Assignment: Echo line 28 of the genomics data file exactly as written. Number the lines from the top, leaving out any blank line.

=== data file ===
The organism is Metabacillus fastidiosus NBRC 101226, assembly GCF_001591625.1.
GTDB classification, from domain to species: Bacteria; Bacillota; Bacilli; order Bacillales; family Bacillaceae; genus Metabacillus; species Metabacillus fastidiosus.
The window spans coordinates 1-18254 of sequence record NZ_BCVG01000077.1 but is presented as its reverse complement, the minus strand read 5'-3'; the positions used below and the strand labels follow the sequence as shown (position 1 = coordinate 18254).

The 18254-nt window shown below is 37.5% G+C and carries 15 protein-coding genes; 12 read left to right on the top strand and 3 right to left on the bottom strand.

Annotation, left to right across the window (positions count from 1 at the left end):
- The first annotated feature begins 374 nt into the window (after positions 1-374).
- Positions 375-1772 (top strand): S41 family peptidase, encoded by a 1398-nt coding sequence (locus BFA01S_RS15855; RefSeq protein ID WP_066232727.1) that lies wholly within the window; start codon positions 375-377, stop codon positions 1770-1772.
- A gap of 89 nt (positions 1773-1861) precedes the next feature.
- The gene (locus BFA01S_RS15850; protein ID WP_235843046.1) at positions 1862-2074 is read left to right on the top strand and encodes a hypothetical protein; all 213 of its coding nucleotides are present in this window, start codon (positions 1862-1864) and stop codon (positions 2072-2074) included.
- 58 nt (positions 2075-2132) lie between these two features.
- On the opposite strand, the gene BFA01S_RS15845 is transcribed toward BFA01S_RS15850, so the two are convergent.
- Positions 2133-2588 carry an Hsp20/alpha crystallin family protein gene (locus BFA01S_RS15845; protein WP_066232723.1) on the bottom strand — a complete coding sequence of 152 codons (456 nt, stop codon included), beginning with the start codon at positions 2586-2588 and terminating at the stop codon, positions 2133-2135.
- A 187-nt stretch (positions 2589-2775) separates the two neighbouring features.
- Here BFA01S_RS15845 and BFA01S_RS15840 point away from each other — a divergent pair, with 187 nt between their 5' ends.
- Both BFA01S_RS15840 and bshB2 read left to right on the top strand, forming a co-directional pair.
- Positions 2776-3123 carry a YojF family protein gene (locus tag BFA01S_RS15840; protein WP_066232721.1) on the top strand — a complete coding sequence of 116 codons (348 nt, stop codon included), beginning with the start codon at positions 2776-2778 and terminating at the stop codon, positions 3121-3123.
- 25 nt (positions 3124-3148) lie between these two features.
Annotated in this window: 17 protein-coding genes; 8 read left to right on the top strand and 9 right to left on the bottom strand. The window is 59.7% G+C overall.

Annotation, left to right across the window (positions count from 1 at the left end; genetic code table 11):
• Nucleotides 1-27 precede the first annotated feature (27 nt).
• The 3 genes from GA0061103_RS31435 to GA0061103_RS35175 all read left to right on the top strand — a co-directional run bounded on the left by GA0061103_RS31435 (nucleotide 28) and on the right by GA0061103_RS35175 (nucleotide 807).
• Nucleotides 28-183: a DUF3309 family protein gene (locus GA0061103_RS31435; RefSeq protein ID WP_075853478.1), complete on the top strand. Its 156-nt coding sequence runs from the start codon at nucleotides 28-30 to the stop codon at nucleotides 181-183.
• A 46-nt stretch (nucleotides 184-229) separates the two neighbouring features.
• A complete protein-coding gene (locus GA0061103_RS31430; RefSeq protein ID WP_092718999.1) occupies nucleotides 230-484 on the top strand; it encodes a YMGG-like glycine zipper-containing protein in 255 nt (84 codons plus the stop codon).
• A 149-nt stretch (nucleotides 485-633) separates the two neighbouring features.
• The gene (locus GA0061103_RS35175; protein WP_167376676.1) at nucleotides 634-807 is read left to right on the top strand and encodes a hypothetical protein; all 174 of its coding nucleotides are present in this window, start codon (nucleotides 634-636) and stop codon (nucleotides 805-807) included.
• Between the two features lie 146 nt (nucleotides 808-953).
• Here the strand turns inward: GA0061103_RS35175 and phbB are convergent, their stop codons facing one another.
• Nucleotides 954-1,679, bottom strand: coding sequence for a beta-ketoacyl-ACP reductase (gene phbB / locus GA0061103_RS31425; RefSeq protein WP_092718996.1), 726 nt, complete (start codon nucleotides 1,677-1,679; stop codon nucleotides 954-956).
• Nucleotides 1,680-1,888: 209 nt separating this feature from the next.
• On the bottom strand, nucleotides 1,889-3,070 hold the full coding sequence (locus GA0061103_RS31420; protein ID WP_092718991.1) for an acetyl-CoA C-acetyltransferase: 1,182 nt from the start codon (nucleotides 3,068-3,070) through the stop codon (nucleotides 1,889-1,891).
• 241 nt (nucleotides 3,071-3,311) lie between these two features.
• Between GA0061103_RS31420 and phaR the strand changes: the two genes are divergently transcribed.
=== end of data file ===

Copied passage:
• Here the strand turns inward: GA0061103_RS35175 and phbB are convergent, their stop codons facing one another.